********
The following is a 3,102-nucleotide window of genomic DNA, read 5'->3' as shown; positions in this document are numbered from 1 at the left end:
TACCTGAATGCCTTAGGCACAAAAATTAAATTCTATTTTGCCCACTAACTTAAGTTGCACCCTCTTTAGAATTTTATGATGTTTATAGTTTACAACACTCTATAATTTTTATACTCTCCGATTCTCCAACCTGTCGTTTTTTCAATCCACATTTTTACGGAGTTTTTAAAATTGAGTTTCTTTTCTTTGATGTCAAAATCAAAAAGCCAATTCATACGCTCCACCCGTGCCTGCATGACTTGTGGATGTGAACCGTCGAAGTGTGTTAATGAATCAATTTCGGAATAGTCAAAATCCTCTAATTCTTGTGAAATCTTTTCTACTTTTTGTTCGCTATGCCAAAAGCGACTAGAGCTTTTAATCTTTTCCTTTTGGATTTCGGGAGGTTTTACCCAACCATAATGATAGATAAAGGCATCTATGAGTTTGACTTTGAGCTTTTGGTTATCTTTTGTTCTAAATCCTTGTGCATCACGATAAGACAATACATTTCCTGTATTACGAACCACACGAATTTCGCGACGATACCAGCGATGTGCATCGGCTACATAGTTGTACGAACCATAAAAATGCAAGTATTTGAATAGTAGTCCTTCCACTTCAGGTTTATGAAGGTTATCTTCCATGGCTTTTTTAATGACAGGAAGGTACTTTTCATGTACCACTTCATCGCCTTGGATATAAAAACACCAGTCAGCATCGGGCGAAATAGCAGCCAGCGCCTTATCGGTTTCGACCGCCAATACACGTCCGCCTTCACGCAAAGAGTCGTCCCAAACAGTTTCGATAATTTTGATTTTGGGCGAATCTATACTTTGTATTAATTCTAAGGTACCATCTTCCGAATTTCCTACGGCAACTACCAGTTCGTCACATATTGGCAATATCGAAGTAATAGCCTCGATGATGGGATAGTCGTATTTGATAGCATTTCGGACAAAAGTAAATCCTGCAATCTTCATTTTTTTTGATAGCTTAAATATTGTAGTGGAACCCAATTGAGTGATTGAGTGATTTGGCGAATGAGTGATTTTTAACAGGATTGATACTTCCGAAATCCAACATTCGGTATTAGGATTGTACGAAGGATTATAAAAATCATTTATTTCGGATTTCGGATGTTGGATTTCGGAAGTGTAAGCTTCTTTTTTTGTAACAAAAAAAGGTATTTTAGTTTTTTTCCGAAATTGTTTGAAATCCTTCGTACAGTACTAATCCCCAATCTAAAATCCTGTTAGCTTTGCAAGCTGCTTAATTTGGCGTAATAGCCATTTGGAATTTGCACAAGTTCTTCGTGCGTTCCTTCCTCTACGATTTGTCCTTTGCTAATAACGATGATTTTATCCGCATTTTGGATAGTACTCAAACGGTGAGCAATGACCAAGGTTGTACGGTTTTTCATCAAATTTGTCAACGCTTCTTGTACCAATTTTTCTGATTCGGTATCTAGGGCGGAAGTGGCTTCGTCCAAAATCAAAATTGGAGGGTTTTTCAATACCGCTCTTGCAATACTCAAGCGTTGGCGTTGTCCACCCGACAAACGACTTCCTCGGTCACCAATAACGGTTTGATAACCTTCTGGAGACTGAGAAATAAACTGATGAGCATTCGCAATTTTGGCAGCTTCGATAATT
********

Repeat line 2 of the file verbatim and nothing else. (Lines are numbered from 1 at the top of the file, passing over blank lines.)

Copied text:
TACCTGAATGCCTTAGGCACAAAAATTAAATTCTATTTTGCCCACTAACTTAAGTTGCACCCTCTTTAGAATTTTATGATGTTTATAGTTTACAACACTCTATAATTTTTATACTCTCCGATTCTCCAACCTGTCGTTTTTTCAATCCACATTTTTACGGAGTTTTTAAAATTGAGTTTCTTTTCTTTGATGTCAAAATCAAAAAGCCAATTCATACGCTCCACCCGTGCCTGCATGACTTGTGGATGTGAACCGTCGAAGTGTGTTAATGAATCAATTTCGGAATAGTCAAAATCCTCTAATTCTTGTGAAATCTTTTCTACTTTTTGTTCGCTATGCCAAAAGCGACTAGAGCTTTTAATCTTTTCCTTTTGGATTTCGGGAGGTTTTACCCAACCATAATGATAGATAAAGGCATCTATGAGTTTGACTTTGAGCTTTTGGTTATCTTTTGTTCTAAATCCTTGTGCATCACGATAAGACAATACATTTCCTGTATTACGAACCACACGAATTTCGCGACGATACCAGCGATGTGCATCGGCTACATAGTTGTACGAACCATAAAAATGCAAGTATTTGAATAGTAGTCCTTCCACTTCAGGTTTATGAAGGTTATCTTCCATGGCTTTTTTAATGACAGGAAGGTACTTTTCATGTACCACTTCATCGCCTTGGATATAAAAACACCAGTCAGCATCGGGCGAAATAGCAGCCAGCGCCTTATCGGTTTCGACCGCCAATACACGTCCGCCTTCACGCAAAGAGTCGTCCCAAACAGTTTCGATAATTTTGATTTTGGGCGAATCTATACTTTGTATTAATTCTAAGGTACCATCTTCCGAATTTCCTACGGCAACTACCAGTTCGTCACATATTGGCAATATCGAAGTAATAGCCTCGATGATGGGATAGTCGTATTTGATAGCATTTCGGACAAAAGTAAATCCTGCAATCTTCATTTTTTTTGATAGCTTAAATATTGTAGTGGAACCCAATTGAGTGATTGAGTGATTTGGCGAATGAGTGATTTTTAACAGGATTGATACTTCCGAAATCCAACATTCGGTATTAGGATTGTACGAAGGATTATAAAAATCATTTATTTCGGATTTCGGATGTTGGATTTCGGAAGTGTAAGCTTCTTTTTTTGTAACAAAAAAAGGTATTTTAGTTTTTTTCCGAAATTGTTTGAAATCCTTCGTACAGTACTAATCCCCAATCTAAAATCCTGTTAGCTTTGCAAGCTGCTTAATTTGGCGTAATAGCCATTTGGAATTTGCACAAGTTCTTCGTGCGTTCCTTCCTCTACGATTTGTCCTTTGCTAATAACGATGATTTTATCCGCATTTTGGATAGTACTCAAACGGTGAGCAATGACCAAGGTTGTACGGTTTTTCATCAAATTTGTCAACGCTTCTTGTACCAATTTTTCTGATTCGGTATCTAGGGCGGAAGTGGCTTCGTCCAAAATCAAAATTGGAGGGTTTTTCAATACCGCTCTTGCAATACTCAAGCGTTGGCGTTGTCCACCCGACAAACGACTTCCTCGGTCACCAATAACGGTTTGATAACCTTCTGGAGACTGAGAAATAAACTGATGAGCATTCGCAATTTTGGCAGCTTCGATAATT